Most companies in the Kingdom are considering relocating abroad, according to a new survey from Endeavor Jordan, the business mentorship group.
Of the 125 companies surveyed, 72 percent said they were considering moving their headquarters abroad. Of these, over half said they would only relocate their headquarters or legal entity, while the remainder were considering shifting their whole operation.
Some of the main reasons cited for wanting to relocate were a desire to access larger markets, high taxation, and regulatory instability. Most respondents named the UAE in specific as the destination they would consider relocating to, followed by the United States, Saudi Arabia, and Bahrain. Not only that, but 60 percent of businesses said if they were to start over, then they would certainly start abroad.
“We are constantly on the lookout for high-impact entrepreneurs to add to our pipeline –those who lead high-growth, innovative businesses that can create material wealth and employment in Jordan,” Endeavor Jordan Managing Director Rasha Manna said. “We find this search to be quite challenging as many company founders of this required caliber have already relocated, or are seriously considering relocating to markets they perceive as more favorable.”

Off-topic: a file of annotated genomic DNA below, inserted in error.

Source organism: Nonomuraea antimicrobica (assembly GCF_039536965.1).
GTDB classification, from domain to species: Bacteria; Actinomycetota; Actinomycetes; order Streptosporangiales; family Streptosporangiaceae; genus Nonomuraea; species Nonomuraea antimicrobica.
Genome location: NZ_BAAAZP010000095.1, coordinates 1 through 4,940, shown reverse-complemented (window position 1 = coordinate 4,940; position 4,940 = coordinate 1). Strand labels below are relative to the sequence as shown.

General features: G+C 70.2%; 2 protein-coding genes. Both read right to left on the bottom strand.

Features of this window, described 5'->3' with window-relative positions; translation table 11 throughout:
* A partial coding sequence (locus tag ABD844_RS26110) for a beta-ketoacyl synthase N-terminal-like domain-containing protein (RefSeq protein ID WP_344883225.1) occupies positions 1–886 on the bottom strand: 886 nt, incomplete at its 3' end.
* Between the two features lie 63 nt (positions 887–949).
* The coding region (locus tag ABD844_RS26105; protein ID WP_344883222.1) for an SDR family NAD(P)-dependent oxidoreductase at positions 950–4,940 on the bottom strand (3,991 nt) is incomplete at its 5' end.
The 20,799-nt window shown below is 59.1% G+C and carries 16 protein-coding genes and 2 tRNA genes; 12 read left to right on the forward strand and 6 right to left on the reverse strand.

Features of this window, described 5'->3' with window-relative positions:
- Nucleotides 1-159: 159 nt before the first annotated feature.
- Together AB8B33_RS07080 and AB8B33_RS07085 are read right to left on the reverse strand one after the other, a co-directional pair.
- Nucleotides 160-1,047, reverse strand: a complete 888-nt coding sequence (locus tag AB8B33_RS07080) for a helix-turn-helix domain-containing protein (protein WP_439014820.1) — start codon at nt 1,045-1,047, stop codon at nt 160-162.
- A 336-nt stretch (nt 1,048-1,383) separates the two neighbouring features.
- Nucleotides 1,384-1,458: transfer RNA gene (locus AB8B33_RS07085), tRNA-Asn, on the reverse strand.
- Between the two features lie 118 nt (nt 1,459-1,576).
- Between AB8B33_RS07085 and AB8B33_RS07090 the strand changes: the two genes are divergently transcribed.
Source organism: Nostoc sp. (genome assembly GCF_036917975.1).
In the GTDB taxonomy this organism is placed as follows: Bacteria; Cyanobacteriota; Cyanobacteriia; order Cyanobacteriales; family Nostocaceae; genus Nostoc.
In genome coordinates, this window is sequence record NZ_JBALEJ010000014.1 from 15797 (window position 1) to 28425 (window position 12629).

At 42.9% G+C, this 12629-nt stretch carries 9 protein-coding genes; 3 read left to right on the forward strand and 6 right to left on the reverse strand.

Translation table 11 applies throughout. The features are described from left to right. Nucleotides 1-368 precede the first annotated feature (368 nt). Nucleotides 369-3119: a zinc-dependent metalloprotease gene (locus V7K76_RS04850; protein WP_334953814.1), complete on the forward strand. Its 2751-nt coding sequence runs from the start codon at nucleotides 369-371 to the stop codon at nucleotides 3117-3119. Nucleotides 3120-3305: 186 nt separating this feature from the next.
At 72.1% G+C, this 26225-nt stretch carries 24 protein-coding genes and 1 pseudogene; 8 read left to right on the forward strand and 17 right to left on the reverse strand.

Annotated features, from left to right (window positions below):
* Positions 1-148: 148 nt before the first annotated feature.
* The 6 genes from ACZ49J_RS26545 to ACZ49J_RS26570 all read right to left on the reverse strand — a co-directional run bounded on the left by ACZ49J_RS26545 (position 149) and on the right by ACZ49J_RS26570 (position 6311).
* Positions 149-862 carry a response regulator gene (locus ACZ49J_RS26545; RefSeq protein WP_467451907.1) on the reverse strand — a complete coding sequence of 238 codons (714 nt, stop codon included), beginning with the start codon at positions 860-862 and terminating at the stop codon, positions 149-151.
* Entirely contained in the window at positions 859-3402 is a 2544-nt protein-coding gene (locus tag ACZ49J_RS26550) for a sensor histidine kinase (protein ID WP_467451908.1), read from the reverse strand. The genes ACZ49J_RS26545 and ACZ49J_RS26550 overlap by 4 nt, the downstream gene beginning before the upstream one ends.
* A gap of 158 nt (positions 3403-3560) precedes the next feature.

To announce the survey’s findings, Endeavor held a roundtable that brought together government representatives and the Kingdom’s most prominent entrepreneurs. Not only did most participants adhere to Manna’s directions to keep it a positive and solution-finding session, but most of those who spoke during the event were quite positive.
Hala Zawati, CEO of the Jordan Strategy Forum, believed that although the findings were negative, it was still positive that the main reasons why these businesses wanted to migrate were internal challenges that could be addressed. She added that even those businesses that are outside Jordan eventually bring money and business back to the Kingdom.
Faisal Hakki, Oasis500 CEO, labeled this migration as organic. “Maybe we can reverse part of it, but Jordan will remain a feeder of human capital and business into the region because it is a small market,” said Hakki, adding that it was only natural for businesses that start off in Jordan to expand elsewhere.
Nevertheless, Manna called for a national strategy that would encourage businesses to remain in the Kingdom. “Any rectification of the local entrepreneurial ecosystem requires the support, collective efforts and long-term commitment of all relevant stakeholders from the public and private sectors backed by a cohesive government strategy that develops a consistent policy framework. Only then can we increase the confidence and ability of entrepreneurs and investors to grow companies in Jordan.”